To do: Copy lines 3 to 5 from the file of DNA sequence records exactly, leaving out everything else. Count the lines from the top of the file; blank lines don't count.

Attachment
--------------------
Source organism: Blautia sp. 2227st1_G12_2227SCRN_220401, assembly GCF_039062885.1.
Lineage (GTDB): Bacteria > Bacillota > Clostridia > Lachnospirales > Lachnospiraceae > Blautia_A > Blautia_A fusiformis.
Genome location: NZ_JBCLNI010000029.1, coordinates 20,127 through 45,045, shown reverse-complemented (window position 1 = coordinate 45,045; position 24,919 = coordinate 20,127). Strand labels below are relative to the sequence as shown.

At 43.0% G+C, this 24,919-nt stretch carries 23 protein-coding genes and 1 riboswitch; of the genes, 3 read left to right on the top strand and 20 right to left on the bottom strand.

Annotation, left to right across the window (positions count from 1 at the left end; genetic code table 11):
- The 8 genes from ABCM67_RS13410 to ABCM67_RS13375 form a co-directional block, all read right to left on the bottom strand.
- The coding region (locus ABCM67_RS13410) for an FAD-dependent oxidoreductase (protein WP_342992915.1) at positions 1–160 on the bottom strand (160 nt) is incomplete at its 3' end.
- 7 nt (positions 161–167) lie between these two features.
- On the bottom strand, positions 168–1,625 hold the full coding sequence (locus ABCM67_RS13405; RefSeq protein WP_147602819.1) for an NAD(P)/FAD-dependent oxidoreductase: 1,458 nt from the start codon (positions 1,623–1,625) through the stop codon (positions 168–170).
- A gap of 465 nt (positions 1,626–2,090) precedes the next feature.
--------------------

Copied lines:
Genome location: NZ_JBCLNI010000029.1, coordinates 20,127 through 45,045, shown reverse-complemented (window position 1 = coordinate 45,045; position 24,919 = coordinate 20,127). Strand labels below are relative to the sequence as shown.

At 43.0% G+C, this 24,919-nt stretch carries 23 protein-coding genes and 1 riboswitch; of the genes, 3 read left to right on the top strand and 20 right to left on the bottom strand.

Annotation, left to right across the window (positions count from 1 at the left end; genetic code table 11):